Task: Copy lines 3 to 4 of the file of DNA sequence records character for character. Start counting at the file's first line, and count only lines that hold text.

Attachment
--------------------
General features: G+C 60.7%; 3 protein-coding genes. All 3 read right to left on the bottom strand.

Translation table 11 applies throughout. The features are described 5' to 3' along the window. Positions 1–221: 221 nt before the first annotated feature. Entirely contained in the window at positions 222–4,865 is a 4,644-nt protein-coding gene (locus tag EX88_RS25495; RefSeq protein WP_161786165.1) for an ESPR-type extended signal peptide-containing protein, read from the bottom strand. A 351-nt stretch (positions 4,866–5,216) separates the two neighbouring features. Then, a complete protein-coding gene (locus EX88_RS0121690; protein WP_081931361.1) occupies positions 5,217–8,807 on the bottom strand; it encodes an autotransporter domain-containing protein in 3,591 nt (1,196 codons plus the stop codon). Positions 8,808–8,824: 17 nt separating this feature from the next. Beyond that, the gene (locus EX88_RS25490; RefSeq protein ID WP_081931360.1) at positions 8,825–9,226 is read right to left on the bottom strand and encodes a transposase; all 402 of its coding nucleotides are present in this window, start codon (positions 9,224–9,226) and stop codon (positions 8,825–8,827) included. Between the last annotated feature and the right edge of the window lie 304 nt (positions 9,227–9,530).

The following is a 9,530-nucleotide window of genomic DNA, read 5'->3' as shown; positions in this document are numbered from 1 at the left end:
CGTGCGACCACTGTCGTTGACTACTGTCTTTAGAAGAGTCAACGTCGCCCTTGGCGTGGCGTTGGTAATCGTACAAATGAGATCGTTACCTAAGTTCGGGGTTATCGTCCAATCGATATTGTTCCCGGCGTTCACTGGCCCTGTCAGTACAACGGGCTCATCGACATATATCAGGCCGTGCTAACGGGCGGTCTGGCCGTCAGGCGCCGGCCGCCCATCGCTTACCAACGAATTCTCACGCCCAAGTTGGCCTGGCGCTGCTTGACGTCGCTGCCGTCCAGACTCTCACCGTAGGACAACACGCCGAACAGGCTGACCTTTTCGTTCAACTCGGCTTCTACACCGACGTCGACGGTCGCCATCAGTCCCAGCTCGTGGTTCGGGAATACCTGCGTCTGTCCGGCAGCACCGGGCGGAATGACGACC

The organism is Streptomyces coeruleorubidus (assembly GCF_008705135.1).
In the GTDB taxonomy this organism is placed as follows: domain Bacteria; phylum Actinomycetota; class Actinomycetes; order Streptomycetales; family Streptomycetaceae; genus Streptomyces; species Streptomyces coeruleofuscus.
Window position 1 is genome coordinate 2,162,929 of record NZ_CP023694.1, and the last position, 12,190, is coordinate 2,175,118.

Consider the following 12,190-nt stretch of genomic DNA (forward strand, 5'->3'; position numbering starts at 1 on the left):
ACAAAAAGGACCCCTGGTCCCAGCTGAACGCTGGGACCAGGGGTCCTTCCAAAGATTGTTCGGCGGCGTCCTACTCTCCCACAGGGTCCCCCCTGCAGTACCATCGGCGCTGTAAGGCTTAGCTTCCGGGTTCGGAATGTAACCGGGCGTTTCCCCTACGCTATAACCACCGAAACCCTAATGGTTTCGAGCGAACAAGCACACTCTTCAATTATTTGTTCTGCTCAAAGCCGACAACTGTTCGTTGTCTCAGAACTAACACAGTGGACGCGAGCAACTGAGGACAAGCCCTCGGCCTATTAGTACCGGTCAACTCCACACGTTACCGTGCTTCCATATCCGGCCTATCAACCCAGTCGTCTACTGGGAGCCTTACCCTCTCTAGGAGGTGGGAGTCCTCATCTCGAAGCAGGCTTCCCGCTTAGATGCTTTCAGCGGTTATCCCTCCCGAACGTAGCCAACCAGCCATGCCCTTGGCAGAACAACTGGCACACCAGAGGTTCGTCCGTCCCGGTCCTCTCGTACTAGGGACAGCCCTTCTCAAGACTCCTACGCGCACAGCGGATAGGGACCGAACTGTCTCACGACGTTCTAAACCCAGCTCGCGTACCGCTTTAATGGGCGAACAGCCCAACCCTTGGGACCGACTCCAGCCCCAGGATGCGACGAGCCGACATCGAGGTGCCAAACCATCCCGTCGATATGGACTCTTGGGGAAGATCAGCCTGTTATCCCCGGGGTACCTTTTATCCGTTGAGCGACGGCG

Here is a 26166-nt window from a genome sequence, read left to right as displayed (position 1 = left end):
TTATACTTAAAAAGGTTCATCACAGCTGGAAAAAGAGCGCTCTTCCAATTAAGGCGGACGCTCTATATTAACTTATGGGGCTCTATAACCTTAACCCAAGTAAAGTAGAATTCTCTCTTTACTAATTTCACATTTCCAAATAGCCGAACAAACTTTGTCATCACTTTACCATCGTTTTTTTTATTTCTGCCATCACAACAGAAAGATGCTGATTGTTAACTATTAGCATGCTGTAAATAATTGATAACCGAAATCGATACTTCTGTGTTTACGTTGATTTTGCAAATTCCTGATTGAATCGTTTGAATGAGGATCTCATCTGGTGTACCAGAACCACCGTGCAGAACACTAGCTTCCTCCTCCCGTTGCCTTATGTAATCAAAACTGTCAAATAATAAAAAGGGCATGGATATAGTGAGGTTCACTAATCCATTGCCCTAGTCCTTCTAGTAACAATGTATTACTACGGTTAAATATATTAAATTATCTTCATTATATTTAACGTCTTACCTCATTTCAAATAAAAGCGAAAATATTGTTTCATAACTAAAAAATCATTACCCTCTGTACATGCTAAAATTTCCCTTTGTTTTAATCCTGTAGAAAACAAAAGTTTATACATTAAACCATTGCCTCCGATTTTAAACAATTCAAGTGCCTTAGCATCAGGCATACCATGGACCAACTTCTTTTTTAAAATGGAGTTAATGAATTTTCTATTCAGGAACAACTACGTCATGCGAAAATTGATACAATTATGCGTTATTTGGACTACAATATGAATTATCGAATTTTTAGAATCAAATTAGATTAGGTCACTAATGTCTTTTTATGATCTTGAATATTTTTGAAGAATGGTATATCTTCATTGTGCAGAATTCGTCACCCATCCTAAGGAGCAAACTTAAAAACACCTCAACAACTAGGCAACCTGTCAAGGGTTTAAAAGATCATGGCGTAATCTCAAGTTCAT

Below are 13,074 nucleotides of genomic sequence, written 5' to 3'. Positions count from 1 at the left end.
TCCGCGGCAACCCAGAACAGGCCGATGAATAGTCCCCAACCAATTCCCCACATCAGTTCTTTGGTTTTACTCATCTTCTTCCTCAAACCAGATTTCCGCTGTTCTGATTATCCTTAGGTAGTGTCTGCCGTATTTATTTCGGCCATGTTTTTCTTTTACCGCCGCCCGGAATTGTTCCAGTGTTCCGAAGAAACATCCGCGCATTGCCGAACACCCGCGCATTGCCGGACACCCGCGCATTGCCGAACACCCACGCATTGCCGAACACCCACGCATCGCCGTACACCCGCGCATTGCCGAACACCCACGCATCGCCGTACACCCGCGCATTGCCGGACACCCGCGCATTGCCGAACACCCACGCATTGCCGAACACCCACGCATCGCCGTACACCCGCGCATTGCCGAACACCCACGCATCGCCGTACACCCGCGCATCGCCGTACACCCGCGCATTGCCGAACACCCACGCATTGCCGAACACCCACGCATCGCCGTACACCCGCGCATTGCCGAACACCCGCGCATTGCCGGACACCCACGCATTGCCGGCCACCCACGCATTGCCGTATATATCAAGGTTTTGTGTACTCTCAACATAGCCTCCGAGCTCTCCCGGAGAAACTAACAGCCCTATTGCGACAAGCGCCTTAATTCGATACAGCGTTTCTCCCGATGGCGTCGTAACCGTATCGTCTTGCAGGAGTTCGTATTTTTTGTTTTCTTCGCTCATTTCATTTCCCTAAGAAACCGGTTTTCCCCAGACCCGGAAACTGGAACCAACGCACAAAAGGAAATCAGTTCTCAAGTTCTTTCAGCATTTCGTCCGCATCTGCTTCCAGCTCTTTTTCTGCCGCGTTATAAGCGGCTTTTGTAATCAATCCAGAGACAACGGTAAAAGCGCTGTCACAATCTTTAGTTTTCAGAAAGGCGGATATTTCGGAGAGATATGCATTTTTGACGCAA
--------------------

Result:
The following is a 9,530-nucleotide window of genomic DNA, read 5'->3' as shown; positions in this document are numbered from 1 at the left end:
CGTGCGACCACTGTCGTTGACTACTGTCTTTAGAAGAGTCAACGTCGCCCTTGGCGTGGCGTTGGTAATCGTACAAATGAGATCGTTACCTAAGTTCGGGGTTATCGTCCAATCGATATTGTTCCCGGCGTTCACTGGCCCTGTCAGTACAACGGGCTCATCGACATATATCAGGCCGTGCTAACGGGCGGTCTGGCCGTCAGGCGCCGGCCGCCCATCGCTTACCAACGAATTCTCACGCCCAAGTTGGCCTGGCGCTGCTTGACGTCGCTGCCGTCCAGACTCTCACCGTAGGACAACACGCCGAACAGGCTGACCTTTTCGTTCAACTCGGCTTCTACACCGACGTCGACGGTCGCCATCAGTCCCAGCTCGTGGTTCGGGAATACCTGCGTCTGTCCGGCAGCACCGGGCGGAATGACGACC